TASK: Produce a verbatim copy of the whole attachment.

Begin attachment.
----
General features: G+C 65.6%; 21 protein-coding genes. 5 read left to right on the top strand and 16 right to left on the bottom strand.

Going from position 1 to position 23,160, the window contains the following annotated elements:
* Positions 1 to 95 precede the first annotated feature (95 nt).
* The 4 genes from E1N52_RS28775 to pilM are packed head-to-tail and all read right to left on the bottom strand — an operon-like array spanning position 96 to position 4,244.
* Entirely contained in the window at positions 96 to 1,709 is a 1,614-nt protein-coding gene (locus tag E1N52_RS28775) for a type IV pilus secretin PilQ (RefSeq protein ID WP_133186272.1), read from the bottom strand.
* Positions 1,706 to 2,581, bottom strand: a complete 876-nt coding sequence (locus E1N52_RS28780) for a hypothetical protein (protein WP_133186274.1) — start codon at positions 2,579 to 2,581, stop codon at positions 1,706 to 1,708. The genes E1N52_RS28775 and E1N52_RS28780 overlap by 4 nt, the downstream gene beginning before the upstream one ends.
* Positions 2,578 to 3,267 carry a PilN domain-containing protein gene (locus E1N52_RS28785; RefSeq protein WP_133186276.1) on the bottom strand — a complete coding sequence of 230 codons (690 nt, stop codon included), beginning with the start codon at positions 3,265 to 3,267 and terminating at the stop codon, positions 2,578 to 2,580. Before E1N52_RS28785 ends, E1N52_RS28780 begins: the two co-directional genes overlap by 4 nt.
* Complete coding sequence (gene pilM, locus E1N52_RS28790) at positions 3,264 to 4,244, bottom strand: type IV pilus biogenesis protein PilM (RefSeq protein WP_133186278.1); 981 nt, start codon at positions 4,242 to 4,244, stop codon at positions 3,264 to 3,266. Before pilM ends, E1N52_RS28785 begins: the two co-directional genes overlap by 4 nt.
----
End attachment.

General features: G+C 65.6%; 21 protein-coding genes. 5 read left to right on the top strand and 16 right to left on the bottom strand.

Going from position 1 to position 23,160, the window contains the following annotated elements:
* Positions 1 to 95 precede the first annotated feature (95 nt).
* The 4 genes from E1N52_RS28775 to pilM are packed head-to-tail and all read right to left on the bottom strand — an operon-like array spanning position 96 to position 4,244.
* Entirely contained in the window at positions 96 to 1,709 is a 1,614-nt protein-coding gene (locus tag E1N52_RS28775) for a type IV pilus secretin PilQ (RefSeq protein ID WP_133186272.1), read from the bottom strand.
* Positions 1,706 to 2,581, bottom strand: a complete 876-nt coding sequence (locus E1N52_RS28780) for a hypothetical protein (protein WP_133186274.1) — start codon at positions 2,579 to 2,581, stop codon at positions 1,706 to 1,708. The genes E1N52_RS28775 and E1N52_RS28780 overlap by 4 nt, the downstream gene beginning before the upstream one ends.
* Positions 2,578 to 3,267 carry a PilN domain-containing protein gene (locus E1N52_RS28785; RefSeq protein WP_133186276.1) on the bottom strand — a complete coding sequence of 230 codons (690 nt, stop codon included), beginning with the start codon at positions 3,265 to 3,267 and terminating at the stop codon, positions 2,578 to 2,580. Before E1N52_RS28785 ends, E1N52_RS28780 begins: the two co-directional genes overlap by 4 nt.
* Complete coding sequence (gene pilM, locus E1N52_RS28790) at positions 3,264 to 4,244, bottom strand: type IV pilus biogenesis protein PilM (RefSeq protein WP_133186278.1); 981 nt, start codon at positions 4,242 to 4,244, stop codon at positions 3,264 to 3,266. Before pilM ends, E1N52_RS28785 begins: the two co-directional genes overlap by 4 nt.